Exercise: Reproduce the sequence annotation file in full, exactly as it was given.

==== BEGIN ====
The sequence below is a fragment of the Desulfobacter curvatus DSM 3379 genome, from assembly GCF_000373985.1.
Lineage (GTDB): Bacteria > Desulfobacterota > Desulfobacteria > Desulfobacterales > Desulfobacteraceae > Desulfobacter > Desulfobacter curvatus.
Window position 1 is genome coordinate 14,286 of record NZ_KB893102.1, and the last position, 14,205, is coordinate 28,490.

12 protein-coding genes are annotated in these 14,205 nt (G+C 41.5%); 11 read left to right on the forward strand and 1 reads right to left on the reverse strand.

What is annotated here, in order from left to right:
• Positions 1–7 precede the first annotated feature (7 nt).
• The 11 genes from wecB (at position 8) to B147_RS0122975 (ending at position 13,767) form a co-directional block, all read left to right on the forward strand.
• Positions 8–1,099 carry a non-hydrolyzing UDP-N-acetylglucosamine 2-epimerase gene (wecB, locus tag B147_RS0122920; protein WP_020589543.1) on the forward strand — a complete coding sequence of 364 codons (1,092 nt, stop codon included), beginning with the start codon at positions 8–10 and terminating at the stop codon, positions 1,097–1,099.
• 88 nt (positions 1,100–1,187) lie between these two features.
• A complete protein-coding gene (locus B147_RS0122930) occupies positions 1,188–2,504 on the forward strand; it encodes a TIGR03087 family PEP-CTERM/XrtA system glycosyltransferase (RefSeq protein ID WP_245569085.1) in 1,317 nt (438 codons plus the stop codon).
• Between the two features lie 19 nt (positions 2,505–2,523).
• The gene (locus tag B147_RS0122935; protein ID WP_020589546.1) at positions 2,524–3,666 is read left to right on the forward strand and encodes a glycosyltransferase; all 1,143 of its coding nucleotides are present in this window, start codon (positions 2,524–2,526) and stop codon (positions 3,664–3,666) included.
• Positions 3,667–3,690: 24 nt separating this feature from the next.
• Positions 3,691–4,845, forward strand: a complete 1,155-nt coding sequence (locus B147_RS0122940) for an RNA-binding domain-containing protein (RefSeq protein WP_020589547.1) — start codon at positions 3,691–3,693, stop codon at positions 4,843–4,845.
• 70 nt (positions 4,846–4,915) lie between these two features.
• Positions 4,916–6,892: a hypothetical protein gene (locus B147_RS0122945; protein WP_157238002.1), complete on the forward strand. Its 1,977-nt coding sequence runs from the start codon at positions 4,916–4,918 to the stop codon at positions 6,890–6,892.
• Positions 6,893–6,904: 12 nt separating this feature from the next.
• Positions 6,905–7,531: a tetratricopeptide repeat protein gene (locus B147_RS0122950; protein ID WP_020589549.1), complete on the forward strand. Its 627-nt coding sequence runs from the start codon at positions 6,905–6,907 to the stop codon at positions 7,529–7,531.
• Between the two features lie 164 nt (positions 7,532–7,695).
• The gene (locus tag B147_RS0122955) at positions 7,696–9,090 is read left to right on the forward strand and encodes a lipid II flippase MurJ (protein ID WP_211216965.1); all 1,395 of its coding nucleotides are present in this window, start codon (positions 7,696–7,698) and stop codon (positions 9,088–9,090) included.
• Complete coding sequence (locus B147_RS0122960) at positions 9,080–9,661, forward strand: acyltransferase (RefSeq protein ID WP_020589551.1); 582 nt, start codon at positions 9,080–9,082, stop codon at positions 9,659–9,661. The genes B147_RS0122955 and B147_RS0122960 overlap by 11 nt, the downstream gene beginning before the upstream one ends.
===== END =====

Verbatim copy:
The sequence below is a fragment of the Desulfobacter curvatus DSM 3379 genome, from assembly GCF_000373985.1.
Lineage (GTDB): Bacteria > Desulfobacterota > Desulfobacteria > Desulfobacterales > Desulfobacteraceae > Desulfobacter > Desulfobacter curvatus.
Window position 1 is genome coordinate 14,286 of record NZ_KB893102.1, and the last position, 14,205, is coordinate 28,490.

12 protein-coding genes are annotated in these 14,205 nt (G+C 41.5%); 11 read left to right on the forward strand and 1 reads right to left on the reverse strand.

What is annotated here, in order from left to right:
• Positions 1–7 precede the first annotated feature (7 nt).
• The 11 genes from wecB (at position 8) to B147_RS0122975 (ending at position 13,767) form a co-directional block, all read left to right on the forward strand.
• Positions 8–1,099 carry a non-hydrolyzing UDP-N-acetylglucosamine 2-epimerase gene (wecB, locus tag B147_RS0122920; protein WP_020589543.1) on the forward strand — a complete coding sequence of 364 codons (1,092 nt, stop codon included), beginning with the start codon at positions 8–10 and terminating at the stop codon, positions 1,097–1,099.
• 88 nt (positions 1,100–1,187) lie between these two features.
• A complete protein-coding gene (locus B147_RS0122930) occupies positions 1,188–2,504 on the forward strand; it encodes a TIGR03087 family PEP-CTERM/XrtA system glycosyltransferase (RefSeq protein ID WP_245569085.1) in 1,317 nt (438 codons plus the stop codon).
• Between the two features lie 19 nt (positions 2,505–2,523).
• The gene (locus tag B147_RS0122935; protein ID WP_020589546.1) at positions 2,524–3,666 is read left to right on the forward strand and encodes a glycosyltransferase; all 1,143 of its coding nucleotides are present in this window, start codon (positions 2,524–2,526) and stop codon (positions 3,664–3,666) included.
• Positions 3,667–3,690: 24 nt separating this feature from the next.
• Positions 3,691–4,845, forward strand: a complete 1,155-nt coding sequence (locus B147_RS0122940) for an RNA-binding domain-containing protein (RefSeq protein WP_020589547.1) — start codon at positions 3,691–3,693, stop codon at positions 4,843–4,845.
• 70 nt (positions 4,846–4,915) lie between these two features.
• Positions 4,916–6,892: a hypothetical protein gene (locus B147_RS0122945; protein WP_157238002.1), complete on the forward strand. Its 1,977-nt coding sequence runs from the start codon at positions 4,916–4,918 to the stop codon at positions 6,890–6,892.
• Positions 6,893–6,904: 12 nt separating this feature from the next.
• Positions 6,905–7,531: a tetratricopeptide repeat protein gene (locus B147_RS0122950; protein ID WP_020589549.1), complete on the forward strand. Its 627-nt coding sequence runs from the start codon at positions 6,905–6,907 to the stop codon at positions 7,529–7,531.
• Between the two features lie 164 nt (positions 7,532–7,695).
• The gene (locus tag B147_RS0122955) at positions 7,696–9,090 is read left to right on the forward strand and encodes a lipid II flippase MurJ (protein ID WP_211216965.1); all 1,395 of its coding nucleotides are present in this window, start codon (positions 7,696–7,698) and stop codon (positions 9,088–9,090) included.
• Complete coding sequence (locus B147_RS0122960) at positions 9,080–9,661, forward strand: acyltransferase (RefSeq protein ID WP_020589551.1); 582 nt, start codon at positions 9,080–9,082, stop codon at positions 9,659–9,661. The genes B147_RS0122955 and B147_RS0122960 overlap by 11 nt, the downstream gene beginning before the upstream one ends.